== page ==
The goat is another dualistic animal. In Greek mythology, Zeus* was nursed as a baby by a she-goat. Goat images in mythology are often associated with sexuality and fertility.
In Asia, the fox represented sexual seductiveness
Foxes in mythology are usually quick, cunning, and sneaky. Japanese legends tell of fox spirits called kitsune that can turn themselves into people and have the powers of ple of the dualistic nature of animals, however, Japanese mythology also portrays the fox as the messenger of Inari, the god of rice. The ancient Romans regarded foxes as fire demons, perhaps because of their reddish coats, and in Christian mythology, the fox is associated with the devil.
The Battle of Ireland’s Bulls
To the Celtic people, bulls stood for strength and power. Irish mythology tells of two famous beasts, the White-Horned Bull of Connacht and the Brown Bull of Washington DC escort service Ulster. The rulers of Connacht and Ulster each boasted of the size of their bulls. However, some said that the gods had sent the bulls to Ireland to cause trouble. Eventually, the two bulls met in a fierce battle that raged across all of Ireland. The Brown Bull won but then died. The death of the two magical bulls brought peace between Connacht and Ulster.
The frog appears in many transformation stories, most likely because it goes through a transformation of its own, from tadpole to frog. Another animal that undergoes a physical transformation is the butterfly, which begins life as a caterpillar, rests in a cocoon, and emerges as a butterfly to spread its wings. The Greek word for butterfly, psyche, is also the word for soul, and in Greek mythology the butterfly was the symbol of the soul’s transformation after the death of the body.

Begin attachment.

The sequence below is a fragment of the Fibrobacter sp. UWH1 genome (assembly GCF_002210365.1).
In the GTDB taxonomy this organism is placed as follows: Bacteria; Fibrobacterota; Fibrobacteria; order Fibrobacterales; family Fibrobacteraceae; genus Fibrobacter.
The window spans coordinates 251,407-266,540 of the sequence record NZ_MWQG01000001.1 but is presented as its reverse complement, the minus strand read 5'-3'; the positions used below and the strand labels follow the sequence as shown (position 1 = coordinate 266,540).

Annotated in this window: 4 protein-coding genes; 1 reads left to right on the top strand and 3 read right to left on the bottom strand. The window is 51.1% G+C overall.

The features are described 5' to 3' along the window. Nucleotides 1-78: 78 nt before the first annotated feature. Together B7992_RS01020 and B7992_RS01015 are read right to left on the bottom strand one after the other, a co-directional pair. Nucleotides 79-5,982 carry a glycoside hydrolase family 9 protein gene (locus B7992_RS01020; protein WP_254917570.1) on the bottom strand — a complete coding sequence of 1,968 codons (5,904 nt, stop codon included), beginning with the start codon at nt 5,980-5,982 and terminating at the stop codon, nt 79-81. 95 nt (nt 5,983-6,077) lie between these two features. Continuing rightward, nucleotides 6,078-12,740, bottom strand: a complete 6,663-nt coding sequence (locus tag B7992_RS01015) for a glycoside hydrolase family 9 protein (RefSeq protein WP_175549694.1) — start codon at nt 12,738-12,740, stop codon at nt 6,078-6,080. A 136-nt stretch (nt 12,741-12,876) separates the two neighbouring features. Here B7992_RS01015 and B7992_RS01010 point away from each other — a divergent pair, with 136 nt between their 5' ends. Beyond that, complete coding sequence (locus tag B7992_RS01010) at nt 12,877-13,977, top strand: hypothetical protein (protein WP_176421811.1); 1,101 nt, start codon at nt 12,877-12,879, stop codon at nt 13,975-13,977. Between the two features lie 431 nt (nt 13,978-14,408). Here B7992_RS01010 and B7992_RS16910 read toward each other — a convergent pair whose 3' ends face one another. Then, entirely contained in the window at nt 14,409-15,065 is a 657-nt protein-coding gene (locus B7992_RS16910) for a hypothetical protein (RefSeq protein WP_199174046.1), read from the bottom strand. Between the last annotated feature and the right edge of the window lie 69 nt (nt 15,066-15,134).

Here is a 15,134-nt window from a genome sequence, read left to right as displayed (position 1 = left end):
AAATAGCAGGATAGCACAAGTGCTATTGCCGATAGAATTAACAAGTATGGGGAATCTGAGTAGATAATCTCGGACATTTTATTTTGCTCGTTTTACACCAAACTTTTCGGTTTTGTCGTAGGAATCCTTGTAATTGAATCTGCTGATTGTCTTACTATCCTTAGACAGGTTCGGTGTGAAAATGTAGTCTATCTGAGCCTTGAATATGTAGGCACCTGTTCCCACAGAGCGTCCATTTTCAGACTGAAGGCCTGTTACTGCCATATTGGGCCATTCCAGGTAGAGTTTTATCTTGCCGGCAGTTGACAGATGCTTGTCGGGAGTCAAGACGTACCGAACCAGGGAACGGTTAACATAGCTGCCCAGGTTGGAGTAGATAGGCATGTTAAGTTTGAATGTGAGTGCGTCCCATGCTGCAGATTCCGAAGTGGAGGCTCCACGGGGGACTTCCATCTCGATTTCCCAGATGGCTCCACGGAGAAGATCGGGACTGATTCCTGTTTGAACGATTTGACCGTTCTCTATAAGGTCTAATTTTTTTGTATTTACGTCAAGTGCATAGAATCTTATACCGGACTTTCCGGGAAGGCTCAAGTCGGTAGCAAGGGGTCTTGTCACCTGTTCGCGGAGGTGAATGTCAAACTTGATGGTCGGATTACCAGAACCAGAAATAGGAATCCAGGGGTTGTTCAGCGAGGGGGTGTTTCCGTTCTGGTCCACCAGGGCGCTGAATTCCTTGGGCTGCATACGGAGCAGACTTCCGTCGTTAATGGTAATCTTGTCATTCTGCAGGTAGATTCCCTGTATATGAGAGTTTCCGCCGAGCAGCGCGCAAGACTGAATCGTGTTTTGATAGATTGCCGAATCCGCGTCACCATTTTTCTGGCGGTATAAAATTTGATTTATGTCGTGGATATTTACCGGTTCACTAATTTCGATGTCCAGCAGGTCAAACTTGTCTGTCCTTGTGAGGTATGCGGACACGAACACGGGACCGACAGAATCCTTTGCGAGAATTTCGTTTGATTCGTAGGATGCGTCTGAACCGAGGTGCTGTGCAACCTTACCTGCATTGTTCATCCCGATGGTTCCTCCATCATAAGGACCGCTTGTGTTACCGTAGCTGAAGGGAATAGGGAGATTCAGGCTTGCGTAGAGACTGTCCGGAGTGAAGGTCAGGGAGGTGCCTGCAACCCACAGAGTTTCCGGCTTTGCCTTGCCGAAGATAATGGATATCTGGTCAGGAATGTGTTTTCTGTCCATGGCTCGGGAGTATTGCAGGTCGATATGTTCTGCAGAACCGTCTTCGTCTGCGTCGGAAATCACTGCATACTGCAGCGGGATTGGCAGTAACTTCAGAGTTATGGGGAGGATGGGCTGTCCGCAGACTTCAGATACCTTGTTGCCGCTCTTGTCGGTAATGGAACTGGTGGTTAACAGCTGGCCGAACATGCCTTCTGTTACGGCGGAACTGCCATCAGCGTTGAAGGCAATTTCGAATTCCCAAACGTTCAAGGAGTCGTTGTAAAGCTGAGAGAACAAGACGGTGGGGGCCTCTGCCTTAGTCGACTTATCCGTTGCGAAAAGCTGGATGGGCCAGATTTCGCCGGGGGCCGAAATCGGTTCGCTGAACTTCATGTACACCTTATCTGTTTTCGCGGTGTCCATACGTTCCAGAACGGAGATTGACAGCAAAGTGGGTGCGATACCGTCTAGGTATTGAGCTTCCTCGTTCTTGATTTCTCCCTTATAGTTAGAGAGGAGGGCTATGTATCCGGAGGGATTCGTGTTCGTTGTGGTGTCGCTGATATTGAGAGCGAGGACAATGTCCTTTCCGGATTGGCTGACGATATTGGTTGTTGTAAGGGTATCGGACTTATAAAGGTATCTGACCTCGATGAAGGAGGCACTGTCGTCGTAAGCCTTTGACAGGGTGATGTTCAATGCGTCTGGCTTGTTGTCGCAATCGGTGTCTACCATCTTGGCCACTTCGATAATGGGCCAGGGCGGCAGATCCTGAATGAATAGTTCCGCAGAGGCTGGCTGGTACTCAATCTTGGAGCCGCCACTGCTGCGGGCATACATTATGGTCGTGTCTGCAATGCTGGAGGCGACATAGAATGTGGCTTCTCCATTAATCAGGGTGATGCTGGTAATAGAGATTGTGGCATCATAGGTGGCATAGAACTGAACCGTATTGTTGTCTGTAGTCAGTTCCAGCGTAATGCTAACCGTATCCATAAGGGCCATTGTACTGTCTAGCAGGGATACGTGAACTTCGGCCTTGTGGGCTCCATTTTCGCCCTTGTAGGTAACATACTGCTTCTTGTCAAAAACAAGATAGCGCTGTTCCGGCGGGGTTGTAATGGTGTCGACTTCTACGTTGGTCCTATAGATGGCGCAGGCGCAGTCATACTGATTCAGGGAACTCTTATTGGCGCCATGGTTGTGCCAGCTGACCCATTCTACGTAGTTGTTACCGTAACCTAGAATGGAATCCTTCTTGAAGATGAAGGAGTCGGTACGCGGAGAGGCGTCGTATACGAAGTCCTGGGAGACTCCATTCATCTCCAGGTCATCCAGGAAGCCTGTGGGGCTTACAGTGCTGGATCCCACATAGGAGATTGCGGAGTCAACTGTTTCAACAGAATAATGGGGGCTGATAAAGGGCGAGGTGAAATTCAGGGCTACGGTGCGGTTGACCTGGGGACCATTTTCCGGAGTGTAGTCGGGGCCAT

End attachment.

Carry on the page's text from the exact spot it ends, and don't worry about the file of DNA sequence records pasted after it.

Connections. Myths, legends, and folktales often highlight the close links between people and animals. West Africans and Native Americans, for example, believe that each person has a magical or spiritual connection to a particular animal that can act as a guardian, a source of wisdom, or an inspiration. Among the Plains Indians of North America, individuals had to discover their spirit animal through a mystical experience called a vision quest. Some Native American religions in Central America include nagualism, the idea that each person’s life is linked to an animal or object called a nagual If the nagual is hurt or killed, the person suffers or dies. One myth says that the naguals fought on the side of the Native Americans against the invading Spanish centuries ago. Traditional African religions had secret societies in which men believed they took on a leopard’s strength by performing rituals that involved wearing leopard skins.
Symbols. Animals sometimes appear in myths and legends as symbols of certain characteristics they are believed to representmon phrases such as “sly as a fox” or “brave as a lion” are everyday examples of the practice of using animals to represent human qualities. The dog often appears as a symbol of loyalty in myths and legends, and the tiger stands for power and vitality. In Celtic mythology, the boar symbolized war, and its image was carved on helmets and coins. Many cultures have stories in which animal characters representing human qualities present moral lessons.
Dogs almost always appear in a positive light. Native American stories generally portray the dog as the symbol of friendship and loyalty In Greek and Roman mythology, dogs often acted as guardians; the three-headed dog Cerberus, for example, guarded the entrance to the underworld. Many cultures associated dogs with death as well as with protection. Both the ancient Egyptians and the Aztecs of Mexico believed that dogs guided the dead on their journey through the afterlife. Occasionally, dogs appear in negative roles, such as the hellhound Gram in Norse mythology or the fighting dogs belonging to the Greek goddess Hecate.